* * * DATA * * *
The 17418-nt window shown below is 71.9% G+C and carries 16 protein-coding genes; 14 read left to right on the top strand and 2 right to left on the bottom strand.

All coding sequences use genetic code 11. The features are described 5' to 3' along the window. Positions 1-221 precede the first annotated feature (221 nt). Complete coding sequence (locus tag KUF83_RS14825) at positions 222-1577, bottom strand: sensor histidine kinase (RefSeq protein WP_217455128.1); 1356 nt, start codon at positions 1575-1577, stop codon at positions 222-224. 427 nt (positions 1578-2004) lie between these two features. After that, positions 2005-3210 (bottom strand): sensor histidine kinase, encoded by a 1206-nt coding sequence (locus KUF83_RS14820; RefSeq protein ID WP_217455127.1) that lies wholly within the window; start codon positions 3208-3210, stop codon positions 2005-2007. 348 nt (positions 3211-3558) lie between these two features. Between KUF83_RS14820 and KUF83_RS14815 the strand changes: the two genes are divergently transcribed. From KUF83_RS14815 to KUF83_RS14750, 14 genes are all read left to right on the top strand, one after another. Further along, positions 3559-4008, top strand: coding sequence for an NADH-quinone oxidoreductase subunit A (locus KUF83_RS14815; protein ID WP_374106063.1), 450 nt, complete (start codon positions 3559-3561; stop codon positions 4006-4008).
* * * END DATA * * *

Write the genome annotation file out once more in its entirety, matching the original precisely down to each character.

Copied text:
The 17418-nt window shown below is 71.9% G+C and carries 16 protein-coding genes; 14 read left to right on the top strand and 2 right to left on the bottom strand.

All coding sequences use genetic code 11. The features are described 5' to 3' along the window. Positions 1-221 precede the first annotated feature (221 nt). Complete coding sequence (locus tag KUF83_RS14825) at positions 222-1577, bottom strand: sensor histidine kinase (RefSeq protein WP_217455128.1); 1356 nt, start codon at positions 1575-1577, stop codon at positions 222-224. 427 nt (positions 1578-2004) lie between these two features. After that, positions 2005-3210 (bottom strand): sensor histidine kinase, encoded by a 1206-nt coding sequence (locus KUF83_RS14820; RefSeq protein ID WP_217455127.1) that lies wholly within the window; start codon positions 3208-3210, stop codon positions 2005-2007. 348 nt (positions 3211-3558) lie between these two features. Between KUF83_RS14820 and KUF83_RS14815 the strand changes: the two genes are divergently transcribed. From KUF83_RS14815 to KUF83_RS14750, 14 genes are all read left to right on the top strand, one after another. Further along, positions 3559-4008, top strand: coding sequence for an NADH-quinone oxidoreductase subunit A (locus KUF83_RS14815; protein ID WP_374106063.1), 450 nt, complete (start codon positions 3559-3561; stop codon positions 4006-4008).